162 of 188 people found the following review helpful
Boring Book Heavy with Anti-Science Bigotry,
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This review is from: State of Wonder (Hardcover)
This book was recommended to me. My friend was sure that I would love it. I was very disappointed and struggled to finish it.
First, the good in the book is that the author spins a reasonably suspenseful story. It's not edge of your seat suspenseful but it's typical for middle of the pack fiction. When I think I know the ending of a book, I write down my guess and I guessed this ending by the time the main character got to Brazil.
Now, the bad and there's lots of bad. A recognized science fiction author writing this book would be laughed off the planet. So many elements of the "science" in this story are wrong and bizarre and it's not bizarre in a good way. The author has no clue what would be required to do the science she describes in the book. Since this is mainstream fiction and not science fiction, I guess you don't need to do the research. Without 10 tons or more of diesel generators, you could not outfit a lab to do what this author suggests these folks were doing in the jungle. The dropped comments about the FDA are plain wrong. The author doesn't seem to understand what a vaccine is. The errors are endless.
There is a very heavy handed bigotry in this book. The author drops comments here and there suggesting that scientists are without creativity. The main character lost her imagination when she took inorganic chemistry. Please. Scientists and engineers are the most creative people around. Discovery and imagination are their life. And, by the way, let's jot a little post-it note about the "scientists" in this story; they were not practicing science. They were just nuts.
A major political point in the story is that pharmaceutical companies will not fund vaccine research on malaria because they can't make big money on it since it is largely a disease of the third world. There is no doubt that making money is the primary goal of the pharmaceutical industry and, guess what, there IS big money in a vaccine for malaria. For example, our military desperately wants an effective vaccine and they are willing to pay big bucks for it. The reason there is no vaccine for malaria is not for lack of trying. It's because it is a very difficult beast to tame.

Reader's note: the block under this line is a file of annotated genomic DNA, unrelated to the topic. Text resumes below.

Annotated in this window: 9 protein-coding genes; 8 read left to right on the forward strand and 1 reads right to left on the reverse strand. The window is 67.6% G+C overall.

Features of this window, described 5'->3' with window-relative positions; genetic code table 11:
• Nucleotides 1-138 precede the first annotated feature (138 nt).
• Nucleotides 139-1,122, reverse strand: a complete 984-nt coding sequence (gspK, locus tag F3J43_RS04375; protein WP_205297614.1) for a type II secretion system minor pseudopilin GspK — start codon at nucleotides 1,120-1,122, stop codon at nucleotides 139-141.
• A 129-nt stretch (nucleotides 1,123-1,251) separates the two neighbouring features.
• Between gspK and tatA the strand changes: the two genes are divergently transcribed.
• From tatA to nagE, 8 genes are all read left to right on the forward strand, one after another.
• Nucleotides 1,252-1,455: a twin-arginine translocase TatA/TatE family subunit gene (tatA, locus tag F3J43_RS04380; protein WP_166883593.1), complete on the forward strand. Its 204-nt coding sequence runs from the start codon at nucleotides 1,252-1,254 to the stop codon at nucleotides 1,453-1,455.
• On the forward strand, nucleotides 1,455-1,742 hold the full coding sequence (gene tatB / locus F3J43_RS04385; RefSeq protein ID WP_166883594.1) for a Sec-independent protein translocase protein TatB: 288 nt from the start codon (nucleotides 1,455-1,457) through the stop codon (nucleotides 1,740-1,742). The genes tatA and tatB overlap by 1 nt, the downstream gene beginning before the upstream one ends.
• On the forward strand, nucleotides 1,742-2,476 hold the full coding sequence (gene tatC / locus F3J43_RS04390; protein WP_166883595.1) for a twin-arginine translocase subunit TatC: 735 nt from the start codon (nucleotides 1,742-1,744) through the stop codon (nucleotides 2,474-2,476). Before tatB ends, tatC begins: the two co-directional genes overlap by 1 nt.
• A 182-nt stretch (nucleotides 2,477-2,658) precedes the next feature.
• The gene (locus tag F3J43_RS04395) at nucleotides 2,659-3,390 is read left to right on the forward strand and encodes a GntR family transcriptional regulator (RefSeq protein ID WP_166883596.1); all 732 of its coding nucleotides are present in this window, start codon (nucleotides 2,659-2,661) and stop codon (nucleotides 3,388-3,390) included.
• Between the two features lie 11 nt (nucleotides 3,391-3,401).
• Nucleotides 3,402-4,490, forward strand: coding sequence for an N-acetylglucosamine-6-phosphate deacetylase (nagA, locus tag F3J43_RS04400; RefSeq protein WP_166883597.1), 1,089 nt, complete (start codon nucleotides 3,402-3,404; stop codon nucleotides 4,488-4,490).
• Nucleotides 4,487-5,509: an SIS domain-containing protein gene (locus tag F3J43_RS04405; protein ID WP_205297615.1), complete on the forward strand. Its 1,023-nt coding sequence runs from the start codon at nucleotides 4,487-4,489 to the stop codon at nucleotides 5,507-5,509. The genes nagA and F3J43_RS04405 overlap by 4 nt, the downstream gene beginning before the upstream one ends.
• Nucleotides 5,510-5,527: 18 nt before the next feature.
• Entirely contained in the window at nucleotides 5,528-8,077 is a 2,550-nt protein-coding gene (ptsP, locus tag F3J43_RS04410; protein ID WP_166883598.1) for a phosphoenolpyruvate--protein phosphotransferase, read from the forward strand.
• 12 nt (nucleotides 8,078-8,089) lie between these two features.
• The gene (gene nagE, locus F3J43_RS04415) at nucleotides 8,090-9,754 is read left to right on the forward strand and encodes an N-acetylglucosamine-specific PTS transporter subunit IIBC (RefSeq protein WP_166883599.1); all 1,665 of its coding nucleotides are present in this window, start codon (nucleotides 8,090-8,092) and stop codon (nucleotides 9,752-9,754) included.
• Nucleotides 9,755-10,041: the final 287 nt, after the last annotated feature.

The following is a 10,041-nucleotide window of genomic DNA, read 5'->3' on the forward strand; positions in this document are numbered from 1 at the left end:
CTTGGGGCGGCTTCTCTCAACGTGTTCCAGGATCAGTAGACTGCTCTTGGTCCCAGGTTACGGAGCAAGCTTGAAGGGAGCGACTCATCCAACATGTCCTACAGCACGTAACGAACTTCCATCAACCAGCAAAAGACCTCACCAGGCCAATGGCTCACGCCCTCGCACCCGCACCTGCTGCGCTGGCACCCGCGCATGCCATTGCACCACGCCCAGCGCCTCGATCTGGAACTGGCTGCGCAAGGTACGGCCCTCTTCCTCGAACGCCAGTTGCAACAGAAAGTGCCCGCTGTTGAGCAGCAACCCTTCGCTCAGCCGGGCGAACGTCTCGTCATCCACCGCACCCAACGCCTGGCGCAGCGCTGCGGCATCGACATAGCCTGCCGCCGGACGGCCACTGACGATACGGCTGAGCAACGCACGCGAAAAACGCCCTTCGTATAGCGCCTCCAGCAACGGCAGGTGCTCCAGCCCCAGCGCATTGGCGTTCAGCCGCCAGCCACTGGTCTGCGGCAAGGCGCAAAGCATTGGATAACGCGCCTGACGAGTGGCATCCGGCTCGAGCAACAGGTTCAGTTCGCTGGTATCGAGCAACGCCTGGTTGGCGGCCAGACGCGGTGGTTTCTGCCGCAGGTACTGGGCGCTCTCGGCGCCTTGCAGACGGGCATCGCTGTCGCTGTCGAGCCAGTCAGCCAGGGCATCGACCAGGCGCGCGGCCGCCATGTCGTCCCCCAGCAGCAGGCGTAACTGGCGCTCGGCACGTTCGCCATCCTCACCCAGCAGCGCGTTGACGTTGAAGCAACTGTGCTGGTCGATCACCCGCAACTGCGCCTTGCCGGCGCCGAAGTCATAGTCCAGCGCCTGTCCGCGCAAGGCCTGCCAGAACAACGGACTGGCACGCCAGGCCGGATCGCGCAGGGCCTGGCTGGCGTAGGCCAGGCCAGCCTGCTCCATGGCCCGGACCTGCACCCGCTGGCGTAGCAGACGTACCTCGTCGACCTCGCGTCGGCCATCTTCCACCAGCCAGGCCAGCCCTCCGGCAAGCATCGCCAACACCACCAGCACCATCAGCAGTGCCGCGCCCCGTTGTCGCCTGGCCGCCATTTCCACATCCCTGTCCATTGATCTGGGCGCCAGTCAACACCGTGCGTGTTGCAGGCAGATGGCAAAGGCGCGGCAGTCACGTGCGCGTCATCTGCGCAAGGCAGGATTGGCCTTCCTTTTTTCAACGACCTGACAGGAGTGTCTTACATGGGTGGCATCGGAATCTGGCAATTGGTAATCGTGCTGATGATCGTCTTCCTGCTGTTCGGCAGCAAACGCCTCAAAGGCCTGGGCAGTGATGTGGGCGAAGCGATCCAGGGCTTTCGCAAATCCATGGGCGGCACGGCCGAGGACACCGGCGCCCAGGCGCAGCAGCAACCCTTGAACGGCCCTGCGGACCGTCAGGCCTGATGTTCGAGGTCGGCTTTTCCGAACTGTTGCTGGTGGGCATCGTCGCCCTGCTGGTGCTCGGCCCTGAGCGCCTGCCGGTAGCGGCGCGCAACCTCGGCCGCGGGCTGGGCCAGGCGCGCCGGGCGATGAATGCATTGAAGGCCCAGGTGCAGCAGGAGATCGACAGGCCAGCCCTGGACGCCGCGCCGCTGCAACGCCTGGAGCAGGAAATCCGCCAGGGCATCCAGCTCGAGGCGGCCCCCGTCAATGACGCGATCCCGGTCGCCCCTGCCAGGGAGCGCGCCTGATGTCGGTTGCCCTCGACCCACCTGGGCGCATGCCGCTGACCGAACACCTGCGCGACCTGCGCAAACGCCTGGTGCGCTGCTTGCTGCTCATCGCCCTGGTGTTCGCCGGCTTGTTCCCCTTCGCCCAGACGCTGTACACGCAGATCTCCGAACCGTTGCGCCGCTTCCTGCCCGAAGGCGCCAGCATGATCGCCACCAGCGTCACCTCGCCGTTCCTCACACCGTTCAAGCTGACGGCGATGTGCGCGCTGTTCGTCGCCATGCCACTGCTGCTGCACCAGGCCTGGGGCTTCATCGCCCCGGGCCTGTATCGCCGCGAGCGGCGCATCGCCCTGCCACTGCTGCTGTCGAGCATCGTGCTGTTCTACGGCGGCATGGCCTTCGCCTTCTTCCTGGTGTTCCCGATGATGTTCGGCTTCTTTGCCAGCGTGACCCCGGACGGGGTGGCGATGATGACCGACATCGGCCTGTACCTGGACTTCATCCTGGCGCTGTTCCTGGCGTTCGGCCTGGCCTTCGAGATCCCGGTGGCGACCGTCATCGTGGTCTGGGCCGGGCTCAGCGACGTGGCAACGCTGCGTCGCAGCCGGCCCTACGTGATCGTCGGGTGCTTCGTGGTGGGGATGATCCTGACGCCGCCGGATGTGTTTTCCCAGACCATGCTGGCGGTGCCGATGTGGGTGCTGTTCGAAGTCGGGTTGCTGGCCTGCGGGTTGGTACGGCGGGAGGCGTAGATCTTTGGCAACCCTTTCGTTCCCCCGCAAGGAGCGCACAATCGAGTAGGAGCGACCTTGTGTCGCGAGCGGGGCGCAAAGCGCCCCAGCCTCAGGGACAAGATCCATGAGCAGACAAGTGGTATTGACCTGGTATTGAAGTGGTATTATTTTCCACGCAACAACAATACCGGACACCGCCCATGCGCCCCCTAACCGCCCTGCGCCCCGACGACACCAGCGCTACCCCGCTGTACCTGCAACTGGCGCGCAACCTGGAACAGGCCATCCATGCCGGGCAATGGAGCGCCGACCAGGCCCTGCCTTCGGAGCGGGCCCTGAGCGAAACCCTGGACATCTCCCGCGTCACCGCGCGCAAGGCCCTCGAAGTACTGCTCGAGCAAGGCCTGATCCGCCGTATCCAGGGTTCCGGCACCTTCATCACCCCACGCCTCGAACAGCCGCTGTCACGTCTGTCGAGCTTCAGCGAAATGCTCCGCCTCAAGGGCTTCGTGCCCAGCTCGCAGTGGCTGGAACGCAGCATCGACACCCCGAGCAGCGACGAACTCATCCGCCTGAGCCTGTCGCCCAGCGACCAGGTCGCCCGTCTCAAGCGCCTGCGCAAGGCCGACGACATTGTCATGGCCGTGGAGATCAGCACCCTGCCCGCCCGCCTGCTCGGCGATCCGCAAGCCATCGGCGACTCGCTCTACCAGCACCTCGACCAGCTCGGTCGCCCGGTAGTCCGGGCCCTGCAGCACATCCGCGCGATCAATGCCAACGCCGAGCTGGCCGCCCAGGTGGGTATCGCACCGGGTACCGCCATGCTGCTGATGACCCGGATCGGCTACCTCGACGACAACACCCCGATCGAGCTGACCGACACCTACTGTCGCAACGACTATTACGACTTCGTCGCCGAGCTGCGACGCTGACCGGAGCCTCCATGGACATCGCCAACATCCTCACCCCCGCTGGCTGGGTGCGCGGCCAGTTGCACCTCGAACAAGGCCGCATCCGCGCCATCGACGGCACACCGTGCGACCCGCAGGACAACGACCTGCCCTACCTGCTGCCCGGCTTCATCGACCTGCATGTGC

Finally, the prose, the descriptions, the basic tools of the novelist were not well used in this book. I did not feel the jungle. It was like reading a so-so travel piece in an airline magazine.
I don't like writing bad reviews. I want every book I read to be wonderful but this book was a poorly researched and boring and bigoted.
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Showing 1-6 of 6 posts in this discussion
Initial post: Feb 4, 2012 7:40:07 PM PST
Marie Lutz says:
My only disagreement with your insightful review is that the story was reasonably suspenseful.
Posted on Apr 18, 2012 5:44:27 PM PDT
Last edited by the author on Apr 18, 2012 5:45:09 PM PDT
Sandy Avakian says:
This book was recommended to me by a friend. Oh so boring!! I couldn't get started so I skipped a few beginning chapters and started up again when her plane landed in the Amazon. I had to just kill it, so I gave up and returned it the Library. Thankfully I didn't buy it!! I can't even give it one star..........
Posted on May 9, 2012 8:40:45 AM PDT
As a science-minded layperson, I appreciate this review. No amount of foggy "imagination" will make up for errors that could be so easily corrected. I bet she can't balance her checkbook, either :)
Posted on Jun 12, 2012 10:44:16 AM PDT
V. Webb says:
Excellent review! My review of this novel focused on the ignorant and bigoted portrayal of indigenous people. Thank you for pointing out that this is also an ignorant and bigoted portrayal of Science!
In reply to an earlier post on Dec 6, 2012 8:43:31 AM PST
Last edited by the author on Dec 6, 2012 8:45:33 AM PST
This story seems to be close to that used for "Medicine Man". I think that most may pick up the book based on affinity for the author and not for a semi-original story line. It's been recommended to me but I am not excited about more fictionalized Amazonian-style adventure when so many true stories exists to fill this category.
Posted on Jun 7, 2013 1:32:35 PM PDT
Last edited by the author on Jun 7, 2013 1:38:41 PM PDT
Great review! I just read the book, borrowed from the library, and agree with everything you said. Being a scientist myself, I think I should be sad that it is just a reflection of the general ignorance in science, that this book has been written, published, sold well and given 5 stars.
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